Beyond the pages of this issue, Panorama has been busy. As part of its Toward a More Inclusive Digital Art History initiative, on April 30 Panorama convened a roundtable of three scholars working on digital art history projects. Facilitated by Digital Art History editor Diana Seave Greenwald and Project Manager Johnathan H. Hardy, the panel featured Dana E. Byrd (Assistant Professor of Art History, Bowdoin College), Farès El-Dahdah (Professor of Art History, Rice University), and Brianna Heggeseth (Associate Professor of Statistics, Macalester College). Participants discussed how to use big data to facilitate art-historical research and highlighted elements of their individual projects, including Byrd’s “Tracing Transformations: Hilton Head Island 1861–1865” and El-Dahdah’s “Imagine Rio.” We are thankful to the Terra Foundation for American art for funding Toward a More Inclusive Digital Art History. The supported publications and programming generate stimulating conversations about the challenges, benefits, and stakes of doing data-driven scholarly research. Are you using digital tools in your art historical scholarship? We’d love to hear from you. Drop us a line for publication in our Talk Back section and Subscribe to Panorama for news and updates.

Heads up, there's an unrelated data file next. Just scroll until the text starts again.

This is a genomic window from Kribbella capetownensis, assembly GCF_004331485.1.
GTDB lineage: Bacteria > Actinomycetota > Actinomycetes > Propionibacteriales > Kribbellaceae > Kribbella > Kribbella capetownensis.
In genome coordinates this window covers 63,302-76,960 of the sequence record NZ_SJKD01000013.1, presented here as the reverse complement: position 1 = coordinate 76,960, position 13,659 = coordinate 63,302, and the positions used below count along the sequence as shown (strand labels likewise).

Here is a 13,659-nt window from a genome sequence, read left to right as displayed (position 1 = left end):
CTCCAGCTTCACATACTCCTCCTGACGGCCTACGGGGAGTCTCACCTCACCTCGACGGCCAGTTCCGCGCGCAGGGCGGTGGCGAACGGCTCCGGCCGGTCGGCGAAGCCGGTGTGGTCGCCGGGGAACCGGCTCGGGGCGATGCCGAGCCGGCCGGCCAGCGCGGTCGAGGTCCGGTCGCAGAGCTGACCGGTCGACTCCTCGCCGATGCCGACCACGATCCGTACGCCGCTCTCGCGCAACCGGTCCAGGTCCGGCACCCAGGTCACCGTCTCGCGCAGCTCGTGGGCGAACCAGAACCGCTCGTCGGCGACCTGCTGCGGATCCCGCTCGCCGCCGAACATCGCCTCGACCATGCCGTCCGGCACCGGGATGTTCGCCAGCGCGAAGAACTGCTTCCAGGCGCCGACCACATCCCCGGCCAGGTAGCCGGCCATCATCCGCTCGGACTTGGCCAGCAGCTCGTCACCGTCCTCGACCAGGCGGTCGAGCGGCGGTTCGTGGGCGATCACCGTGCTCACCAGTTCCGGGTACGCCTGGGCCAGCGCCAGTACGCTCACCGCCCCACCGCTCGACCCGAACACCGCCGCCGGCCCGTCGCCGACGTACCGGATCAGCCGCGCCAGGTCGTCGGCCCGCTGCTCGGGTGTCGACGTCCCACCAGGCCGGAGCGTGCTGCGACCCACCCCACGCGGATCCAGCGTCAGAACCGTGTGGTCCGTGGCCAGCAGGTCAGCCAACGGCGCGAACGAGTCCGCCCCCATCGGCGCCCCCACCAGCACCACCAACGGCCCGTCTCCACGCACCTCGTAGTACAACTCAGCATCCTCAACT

We have some staffing announcements to make, as well. Keri Watson joined as an Executive Editor in 2021. Keri is Associate Professor of Art History in the School of Visual Arts and Design and the Texts and Technology PhD program at the University of Central Florida, where she also serves as the founding director of the Florida Prison Education Project. Her research focuses on twentieth-century American art, critical disability studies, and curatorial practices. This year she published This is America: Re-viewing the Art of the United States (with Keidra Daniels Navaroli: Oxford University Press, forthcoming this fall) and The Routledge Companion to Art and Disability (with Timothy W. Hiles). Mora Beauchamp-Byrd, who joined Exhibition Reviews in 2021, is Visiting Assistant Professor of Art and Design at the University of Tampa; she is an art historian, curator, and arts administrator. Frances K. Holmes is our newest Exhibition Reviews editor, joining earlier this year. She is Assistant Professor of Native American and Indigenous Studies and current department chair at the Institute of American Indian Arts (IAIA). Jennifer Way joined our new section “Digital Dialogues” in 2022 and is Professor of Art History at the University of North Texas. In May of 2022, we welcomed Katherine Jentleson as our newest Executive Editor. Jentleson holds a PhD from the Art, Art History and Visual Studies Program at Duke University, where she wrote her dissertation on John Kane, Horace Pippin, and Anna Mary Robertson “Grandma” Moses—the first American self-taught artists to gain cultural capital in the mainstream art world. Since joining the High Museum as its inaugural Merrie and Dan Boone Curator of Folk and Self-Taught art in 2015, she has curated more than half a dozen exhibitions, including Really Free: The Radical Art of Nellie Mae Rowe and Gatecrashers: The Rise of the Self-Taught Artist in America, which was also the title of a single-authored scholarly publication based on her dissertation and released by the University of California Press in 2020. We also gratefully acknowledge the term of Constance Cortez, who served the journal from January through April 2022 as an Executive Editor, but who had to step down for personal reasons.